What you need to look for in a web host

There are a lot of web hosting companies out there, and all of them offer different things. It’s hard to decide which one to use, and which features you actually need when you’re choosing a web host for your browsergame.

To begin with, you don’t need dedicated hosting. Shared hosting will work just fine for both testing and the initial game – it’s only once you hit massive numbers of users that you will need dedicated hosting.

One thing you need to make absolutely sure of is that your host has some sort of database, and supports your choice of server-side language. Make sure to confirm that the version of the language that they have is the one you need – I know people who have needed PHP 5 but accidentally started a web hosting contract with a company that only had PHP 4 – it caused them a lot of headaches before they finally switched.

Filespace and bandwidth are something people will always argue about. At the core of it, as long as you have enough filespace for your files, and enough bandwidth to get them out to your audience, you’re fine. What does that mean? If your browsergame is purely code and your browsergame is the only thing on that hosting plan, you’re probably safe with 50MB. If you have a lot of images in your game or your game is absolutely massive(Wordpress is under 2MB of PHP), then you might need more – but for most cases, 50MB will be fine.

When it comes to bandwidth, go with something that seems ‘big enough’. To begin with, you’ll never get close to using as much bandwidth as you have available. When you do start coming close or hitting your cap, it’s a sign that you should upgrade.

Another important thing to consider is stats packages. You should check to see what sort of stats package your web host makes available – this will be important after you launch your game, so that you can keep track of how many visitors you have, what time of the day most people play your game, and other neat statistics.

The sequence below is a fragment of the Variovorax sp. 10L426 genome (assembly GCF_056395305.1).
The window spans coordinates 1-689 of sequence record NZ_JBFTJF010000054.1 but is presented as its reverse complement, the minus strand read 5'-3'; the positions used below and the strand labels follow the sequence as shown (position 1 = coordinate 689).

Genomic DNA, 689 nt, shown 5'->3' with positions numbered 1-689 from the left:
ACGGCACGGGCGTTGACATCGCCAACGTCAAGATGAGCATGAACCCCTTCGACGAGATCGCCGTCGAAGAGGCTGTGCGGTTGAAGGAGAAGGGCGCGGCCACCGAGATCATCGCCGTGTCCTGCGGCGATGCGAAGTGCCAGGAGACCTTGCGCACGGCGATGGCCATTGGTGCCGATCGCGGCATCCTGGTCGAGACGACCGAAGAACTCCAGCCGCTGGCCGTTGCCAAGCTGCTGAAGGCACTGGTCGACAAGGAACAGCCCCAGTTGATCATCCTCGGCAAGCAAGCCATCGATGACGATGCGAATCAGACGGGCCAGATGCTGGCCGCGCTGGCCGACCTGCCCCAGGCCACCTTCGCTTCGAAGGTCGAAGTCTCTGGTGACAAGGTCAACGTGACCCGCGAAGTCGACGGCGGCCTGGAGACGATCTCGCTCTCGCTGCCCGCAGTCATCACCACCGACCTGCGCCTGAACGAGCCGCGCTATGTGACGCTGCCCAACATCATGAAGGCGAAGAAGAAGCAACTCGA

One last consideration is databases. Some hosts will give you an unlimited number of databases, and some will cap you at a number like 5. If your browsergame is the only thing on that hosting plan, you’d be fine with one – the general consensus is one database per project, unless you don’t have enough available. So as long as your host provides one or more databases, you should be fine in this regard.

There are a few other options that web hosts will offer you – things like Fantastico(which is an automated installer for a bunch of popular website tools), POP Accounts, FTP Accounts, and a whole bunch of other things. As long as your host gives you at least one FTP account, you’ll be fine.

With all that being said, it sounds like choosing a web host is a difficult task. But it’s actually very easy. Here’s the condensed list of what you need:

  • Support for your server-side language(the language and the version you will be using)
  • Databases(at least one)
  • Enough filespace to host your project – anything at or over 50MB should be fine to start with
  • At least one FTP account, so you can upload your files
  • Some sort of stats package(although if they don’t provide one, you could use Google Analytics)

One last thing that I haven’t mentioned here is price. That’s because it’s entirely up to you what you pay for hosting. I would recommend something cheaper to begin with, because even if your game has a business model behind it, you probably won’t be making any income from it for at least the first few months – so you should choose a web hosting plan you can afford to pay out of your own pocket.

And that’s all there is to it. If you’re still not sure which host to use, I recommend Atomhost – before I started hosting my own websites, they were the host I used and their support team is top-notch – they have a good understanding of any technical problem you may have. Also, if you keep a close eye on their homepage you can sometimes find promo codes that will knock down the price of whatever plan you are considering.

Wish there was more?

I'm considering writing an ebook - click here.

.

Luke is the primary editor of Building Browsergames, and has written a large portion of the articles that you read here. He generally has no idea what to say when asked to write about himself in the third person.

Wednesday, April 16th, 2008 hosting, setup
blog comments powered by Disqus

About

Building Browsergames is a blog about browsergames(also known as PBBG's). It's geared towards the beginner to intermediate developer who has an interest in building their own browsergame.

Sponsors

Got Something to Say?

Send an e-mail to luke@buildingbrowsergames.com, or get in touch through Twitter at http://twitter.com/bbrowsergames